Taking into account such circumstances, Japan is enhancing its efforts to promote peace and security in Africa. Recently, I myself visited Sudan and held talks with political leaders there. At these meetings, I drew their attention to the importance of the implementation of the Comprehensive Peace Agreement and the north-south dialogue on post-CPA issues, which will arise after the expiration of the peace agreement period. In this respect, Japan decided to provide assistance worth eight million US dollars, approximately seven hundred seventy million yen, for a referendum in southern Sudan, which testifies to Japan's strong commitment to peace and stability in Africa.

In order to consolidate peace in the continent, Africa must acquire the capacity to prevent and solve conflicts on its own. In this regard, it is pleasing to note that the AU is taking the initiative in peace efforts such as through the dispatch of the AU mission to Somalia and the AU-UN joint mission to Darfur in Sudan. Taking such trends in consideration, Japan will support Africa's own endeavours and capacity building through assistance to PKO training centres in some African countries, including Egypt and Ghana.

Meanwhile, promoting the democratic process along with the consolidation of peace is also important. Japan will provide the utmost support for presidential and parliamentary elections in African nations as significant steps towards the further enhancement of democracy.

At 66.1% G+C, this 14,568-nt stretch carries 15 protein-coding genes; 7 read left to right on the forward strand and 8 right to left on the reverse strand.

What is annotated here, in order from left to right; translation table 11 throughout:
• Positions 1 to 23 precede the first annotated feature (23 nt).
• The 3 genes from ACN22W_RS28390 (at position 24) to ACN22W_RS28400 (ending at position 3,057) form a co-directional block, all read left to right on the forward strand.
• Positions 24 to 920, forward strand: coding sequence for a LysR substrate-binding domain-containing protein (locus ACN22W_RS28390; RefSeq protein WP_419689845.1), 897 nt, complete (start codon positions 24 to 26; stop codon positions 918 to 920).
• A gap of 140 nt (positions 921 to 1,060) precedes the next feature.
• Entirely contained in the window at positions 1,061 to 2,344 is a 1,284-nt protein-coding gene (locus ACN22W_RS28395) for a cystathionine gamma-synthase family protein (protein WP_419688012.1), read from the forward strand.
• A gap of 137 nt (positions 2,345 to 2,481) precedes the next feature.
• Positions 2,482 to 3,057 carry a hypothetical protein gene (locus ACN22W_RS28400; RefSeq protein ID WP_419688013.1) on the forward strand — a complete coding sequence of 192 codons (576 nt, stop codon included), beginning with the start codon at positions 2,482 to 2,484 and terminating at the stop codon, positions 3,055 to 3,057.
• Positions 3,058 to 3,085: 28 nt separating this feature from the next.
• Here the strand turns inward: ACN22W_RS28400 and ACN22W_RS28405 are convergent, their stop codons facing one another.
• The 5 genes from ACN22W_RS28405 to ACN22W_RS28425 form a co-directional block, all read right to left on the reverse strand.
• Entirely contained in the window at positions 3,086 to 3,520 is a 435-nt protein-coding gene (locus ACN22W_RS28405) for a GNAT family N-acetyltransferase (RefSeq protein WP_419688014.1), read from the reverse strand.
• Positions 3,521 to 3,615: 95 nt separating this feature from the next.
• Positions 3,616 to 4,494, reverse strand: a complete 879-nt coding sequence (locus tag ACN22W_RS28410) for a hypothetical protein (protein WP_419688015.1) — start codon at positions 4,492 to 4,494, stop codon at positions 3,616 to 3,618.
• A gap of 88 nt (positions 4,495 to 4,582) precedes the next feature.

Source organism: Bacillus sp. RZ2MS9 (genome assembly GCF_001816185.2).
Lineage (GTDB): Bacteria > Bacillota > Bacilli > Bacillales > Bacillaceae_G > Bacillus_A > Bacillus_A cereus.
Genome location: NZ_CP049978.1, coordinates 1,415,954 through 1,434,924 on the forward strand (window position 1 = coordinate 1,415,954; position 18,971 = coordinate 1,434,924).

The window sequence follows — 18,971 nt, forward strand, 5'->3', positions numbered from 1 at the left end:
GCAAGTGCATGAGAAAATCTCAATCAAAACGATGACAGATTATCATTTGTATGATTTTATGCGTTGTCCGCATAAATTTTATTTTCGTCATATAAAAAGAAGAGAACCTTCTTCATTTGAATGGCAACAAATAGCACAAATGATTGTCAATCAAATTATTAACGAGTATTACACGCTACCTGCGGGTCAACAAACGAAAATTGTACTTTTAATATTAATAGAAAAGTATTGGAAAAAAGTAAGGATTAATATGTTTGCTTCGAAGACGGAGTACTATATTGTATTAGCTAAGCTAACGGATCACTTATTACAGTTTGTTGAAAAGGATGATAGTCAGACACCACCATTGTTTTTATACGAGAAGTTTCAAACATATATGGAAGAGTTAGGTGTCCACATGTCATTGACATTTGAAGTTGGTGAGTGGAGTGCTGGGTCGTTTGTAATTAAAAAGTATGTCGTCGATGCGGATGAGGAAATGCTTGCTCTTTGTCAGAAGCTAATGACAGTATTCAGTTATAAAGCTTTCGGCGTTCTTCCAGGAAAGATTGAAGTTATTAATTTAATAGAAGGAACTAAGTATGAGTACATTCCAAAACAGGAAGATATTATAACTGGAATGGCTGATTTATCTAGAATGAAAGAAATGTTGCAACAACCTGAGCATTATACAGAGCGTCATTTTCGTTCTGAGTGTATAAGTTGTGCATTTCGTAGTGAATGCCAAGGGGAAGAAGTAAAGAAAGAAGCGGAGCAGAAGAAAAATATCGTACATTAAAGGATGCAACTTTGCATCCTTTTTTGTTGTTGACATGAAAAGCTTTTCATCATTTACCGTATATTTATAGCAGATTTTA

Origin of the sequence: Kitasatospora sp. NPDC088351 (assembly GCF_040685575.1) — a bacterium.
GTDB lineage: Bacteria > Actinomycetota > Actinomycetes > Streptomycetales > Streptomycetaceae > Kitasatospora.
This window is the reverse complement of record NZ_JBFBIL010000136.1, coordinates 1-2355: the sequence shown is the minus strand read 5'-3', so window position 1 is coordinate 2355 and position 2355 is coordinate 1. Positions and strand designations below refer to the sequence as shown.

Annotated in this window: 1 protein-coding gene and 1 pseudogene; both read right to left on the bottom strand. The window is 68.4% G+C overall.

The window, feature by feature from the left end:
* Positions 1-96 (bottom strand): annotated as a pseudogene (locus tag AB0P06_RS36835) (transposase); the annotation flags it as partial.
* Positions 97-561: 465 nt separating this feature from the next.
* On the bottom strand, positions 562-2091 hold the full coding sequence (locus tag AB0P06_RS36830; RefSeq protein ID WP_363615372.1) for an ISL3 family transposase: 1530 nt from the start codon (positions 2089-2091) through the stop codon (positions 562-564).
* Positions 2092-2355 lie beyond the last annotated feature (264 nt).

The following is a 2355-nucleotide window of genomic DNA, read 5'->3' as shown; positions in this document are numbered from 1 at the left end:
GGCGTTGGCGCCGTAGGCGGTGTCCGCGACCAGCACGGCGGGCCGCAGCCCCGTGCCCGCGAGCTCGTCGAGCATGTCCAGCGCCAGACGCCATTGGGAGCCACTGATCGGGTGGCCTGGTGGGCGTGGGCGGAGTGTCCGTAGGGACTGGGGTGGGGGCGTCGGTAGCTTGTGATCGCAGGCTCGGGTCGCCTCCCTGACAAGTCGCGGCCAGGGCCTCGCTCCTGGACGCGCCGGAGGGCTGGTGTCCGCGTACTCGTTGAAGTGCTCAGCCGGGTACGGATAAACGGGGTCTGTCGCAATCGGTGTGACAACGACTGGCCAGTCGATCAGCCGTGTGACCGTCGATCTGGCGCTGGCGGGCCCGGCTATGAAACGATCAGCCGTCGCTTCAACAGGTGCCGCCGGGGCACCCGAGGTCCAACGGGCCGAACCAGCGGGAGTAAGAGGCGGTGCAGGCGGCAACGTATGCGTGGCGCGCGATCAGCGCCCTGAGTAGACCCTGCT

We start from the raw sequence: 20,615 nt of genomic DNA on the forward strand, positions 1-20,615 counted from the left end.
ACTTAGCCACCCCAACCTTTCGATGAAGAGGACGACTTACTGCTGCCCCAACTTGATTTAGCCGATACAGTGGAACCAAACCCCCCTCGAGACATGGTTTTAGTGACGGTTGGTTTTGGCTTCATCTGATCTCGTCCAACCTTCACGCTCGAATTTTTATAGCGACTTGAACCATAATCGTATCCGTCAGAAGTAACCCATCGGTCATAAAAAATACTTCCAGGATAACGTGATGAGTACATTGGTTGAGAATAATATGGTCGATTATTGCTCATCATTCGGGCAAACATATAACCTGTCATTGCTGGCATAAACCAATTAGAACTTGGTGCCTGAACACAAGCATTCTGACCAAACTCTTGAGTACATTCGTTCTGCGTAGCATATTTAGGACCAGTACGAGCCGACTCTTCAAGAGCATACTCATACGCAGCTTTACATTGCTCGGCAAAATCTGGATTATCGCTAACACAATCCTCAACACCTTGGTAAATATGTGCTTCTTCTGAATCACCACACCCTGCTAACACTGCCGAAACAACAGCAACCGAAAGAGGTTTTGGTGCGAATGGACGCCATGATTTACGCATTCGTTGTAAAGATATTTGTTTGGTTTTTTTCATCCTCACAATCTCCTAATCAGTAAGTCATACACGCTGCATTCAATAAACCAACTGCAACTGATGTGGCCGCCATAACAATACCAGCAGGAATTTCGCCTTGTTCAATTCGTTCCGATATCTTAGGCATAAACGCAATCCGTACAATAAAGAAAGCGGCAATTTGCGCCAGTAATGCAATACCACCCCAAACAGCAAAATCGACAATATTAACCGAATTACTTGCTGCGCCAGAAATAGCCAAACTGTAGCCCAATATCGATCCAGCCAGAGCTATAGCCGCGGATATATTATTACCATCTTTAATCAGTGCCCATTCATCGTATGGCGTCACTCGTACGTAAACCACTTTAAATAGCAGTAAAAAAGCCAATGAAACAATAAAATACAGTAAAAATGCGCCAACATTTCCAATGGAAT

3. Conclusion

Yesterday Japan and the AU released the 'Joint Communiqué regarding the Reinforcement of the Cooperative Relationship between Japan and the African Union' as a result of the talks between Mr Katsuya Okada, Japan's Foreign Minister, and His Excellency Mr Jean Ping. Japan strongly hopes to foster a solid partnership with the AU as well as with each African country, so that we can support each other in various areas.

In today's symposium, we are honoured by the presence of distinguished political leaders including Mr Jean Ping and experts both from Japan and abroad. To sum up, may I express my sincere hope that the symposium will provide an opportunity for a productive exchange of opinions on the future of Africa, which is at a crossroads in its history, as well as on the direction of Japan-Africa relations. Thank you.

Back to Index